COVINGTON — Claims that Newton County Sheriff Ezell Brown violated state campaign laws are under investigation by the Georgia Secretary of State’s Office.
Photos of a large van with a video board display and audio of a campaign message for Brown began circulating online last week after the van drove by the long lines of voters waiting outside the Newton County Administration Building. The sheriff was also seen speaking with voters waiting in line and exiting the Administration Building. Georgia campaign laws prohibit campaigning — including the display of campaign signs — within 150 feet of a polling place.
According to a case file report from the Secretary of State, complaints of illegal campaigning were filed against the sheriff on Oct. 14 by Scott Jay and Mary Lewellen. The office declined any further comment.
Brown, a Democrat, is seeking his fourth term in office in the Nov. 3 General Election. He faces opposition from Republican Ken Malcom.
Brown said Tuesday that the use of the van and video board were donated to his campaign, and he was not aware of the route the driver intended to take. He said the driver told him he was following other trucks with campaign signs when he drove down Pace and Elm streets.
Brown said once he heard there were objections to his truck driving past the poll, he instructed the driver to take a different route and told deputies assigned to the poll to stop other trucks with campaign signs and encourage the drivers not to drive past the poll.
“We asked those who would comply to not come through there,” said Brown. “However, there are other trucks that are still coming through.”
Coroner Tommy Davis said he was flagged down Tuesday by a deputy as he drove down Elm Street past the poll with a campaign sign displayed.
“I was not intentionally doing anything,” he said. “I was just going to get a cup of coffee.”
Davis said he discussed the deputy’s instructions with Brown and they agreed that they would not drive past the poll with campaign signs displayed.
Davis said he was later contacted by a representative from the Secretary of State’s Office to discuss the complaint. “I asked him if I had done anything wrong, and he said, ’No, sir, you haven’t done anything wrong,’” said Davis.
Brown also denied allegations that he was campaigning in person at the poll. He pointed to Georgia law that states that one of a sheriff’s responsibilities is “to attend at the place or places of holding an election at the county site, on the day of an election, from the opening to the closing of the polls.”
“I have gotten so many calls about the conditions of everything over there (at the poll), so I decided to go over to do an assessment for myself to see what we can do to make things better for the Board of Elections,” Brown said. “That’s the duty of the sheriff … to attend the places of polling on the day of any election.”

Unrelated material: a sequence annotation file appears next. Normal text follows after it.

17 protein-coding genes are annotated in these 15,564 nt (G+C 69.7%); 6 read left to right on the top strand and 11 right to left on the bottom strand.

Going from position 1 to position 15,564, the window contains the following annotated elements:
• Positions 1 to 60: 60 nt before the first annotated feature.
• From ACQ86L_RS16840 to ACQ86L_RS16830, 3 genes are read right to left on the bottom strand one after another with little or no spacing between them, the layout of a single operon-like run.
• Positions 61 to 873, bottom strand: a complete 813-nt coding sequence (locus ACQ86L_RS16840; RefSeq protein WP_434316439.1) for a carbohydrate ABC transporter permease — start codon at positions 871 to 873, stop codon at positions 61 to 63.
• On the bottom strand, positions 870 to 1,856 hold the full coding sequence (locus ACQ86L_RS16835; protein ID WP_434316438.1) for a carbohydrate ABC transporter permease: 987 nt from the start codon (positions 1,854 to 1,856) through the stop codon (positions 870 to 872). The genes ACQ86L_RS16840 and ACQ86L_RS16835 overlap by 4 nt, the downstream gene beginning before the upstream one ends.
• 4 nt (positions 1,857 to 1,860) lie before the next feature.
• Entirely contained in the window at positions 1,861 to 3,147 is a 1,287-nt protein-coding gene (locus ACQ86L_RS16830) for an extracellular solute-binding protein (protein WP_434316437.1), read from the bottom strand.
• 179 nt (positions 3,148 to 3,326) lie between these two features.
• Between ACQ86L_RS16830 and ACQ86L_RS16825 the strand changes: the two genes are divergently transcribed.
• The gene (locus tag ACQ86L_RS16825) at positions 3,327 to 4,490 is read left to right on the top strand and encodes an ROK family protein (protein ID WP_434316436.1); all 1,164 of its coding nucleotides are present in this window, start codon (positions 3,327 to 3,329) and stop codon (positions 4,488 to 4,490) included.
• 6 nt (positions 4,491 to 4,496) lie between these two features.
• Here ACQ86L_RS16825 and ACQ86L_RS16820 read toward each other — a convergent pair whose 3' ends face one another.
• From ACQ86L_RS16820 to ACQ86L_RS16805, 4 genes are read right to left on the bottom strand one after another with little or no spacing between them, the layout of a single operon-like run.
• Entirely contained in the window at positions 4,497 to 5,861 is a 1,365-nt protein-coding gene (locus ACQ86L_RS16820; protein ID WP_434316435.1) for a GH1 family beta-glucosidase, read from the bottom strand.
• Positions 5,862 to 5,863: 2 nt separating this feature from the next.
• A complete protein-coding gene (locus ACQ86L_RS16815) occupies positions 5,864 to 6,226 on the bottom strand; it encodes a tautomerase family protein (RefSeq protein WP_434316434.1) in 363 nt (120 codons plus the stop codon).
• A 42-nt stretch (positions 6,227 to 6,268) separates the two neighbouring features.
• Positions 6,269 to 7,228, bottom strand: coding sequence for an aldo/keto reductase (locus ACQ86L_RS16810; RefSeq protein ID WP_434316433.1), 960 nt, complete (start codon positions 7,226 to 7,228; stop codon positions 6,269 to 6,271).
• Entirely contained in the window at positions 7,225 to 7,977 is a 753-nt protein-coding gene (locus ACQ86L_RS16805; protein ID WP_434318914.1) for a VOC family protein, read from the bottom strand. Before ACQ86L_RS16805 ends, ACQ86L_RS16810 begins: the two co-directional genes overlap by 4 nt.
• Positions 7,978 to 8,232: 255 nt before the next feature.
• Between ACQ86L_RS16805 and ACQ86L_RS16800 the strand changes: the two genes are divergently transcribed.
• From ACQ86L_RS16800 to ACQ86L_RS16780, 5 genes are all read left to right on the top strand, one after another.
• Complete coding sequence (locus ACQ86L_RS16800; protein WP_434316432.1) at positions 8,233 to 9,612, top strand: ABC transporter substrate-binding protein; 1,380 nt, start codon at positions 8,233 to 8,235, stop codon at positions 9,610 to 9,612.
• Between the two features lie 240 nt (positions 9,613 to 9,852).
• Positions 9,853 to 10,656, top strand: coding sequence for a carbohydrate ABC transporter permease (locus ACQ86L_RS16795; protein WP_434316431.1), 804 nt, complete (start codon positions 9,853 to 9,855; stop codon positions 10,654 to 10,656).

Brown said he was concerned about the weather, the lack of shelter for voters, the apparent lack of preparation for the number of voters who turned out, and the way the line was formulated.
He said he spoke with some of those waiting in line, but he did not solicit any votes. He said he brought a deputy with him to act as a witness that he was not campaigning.
The sheriff’s explanation may be in conflict with state campaign laws which state, in part, “No person whose name appears as a candidate on the ballot being voted upon at a primary, election, special primary, or special election, except a judge of the probate court serving as the election superintendent, shall physically enter any polling place other than the polling place at which that person is authorized to cast his or her ballot ... “
Jay, who is one of the citizens who filed a complaint against the sheriff, said he didn’t witness the alleged violations, but he got the information from “an extremely reliable source.”
“As chairman of the Republican Party of Newton County, I felt it was my duty to report the violation,” said Jay.
Jay said he saw photos and video of the sheriff’s campaign vehicle and was told that the sheriff was asked to leave the poll by Elections Supervisor Angela Mantle.
Mantle did not respond to an email request from the Citizen for comment.
Jay said Brown should have taken care to ensure that his truck did not get too near the polling place, and he should not have approached voters at the poll for any reason.
“I would think that any citizen who saw this stuff happen should do the right thing and let the proper authorities know what they saw or what was reported to them,” said Jay. “If he’s truly done nothing wrong, then no harm, no foul, but these are things that go on when you decide to run for public office.”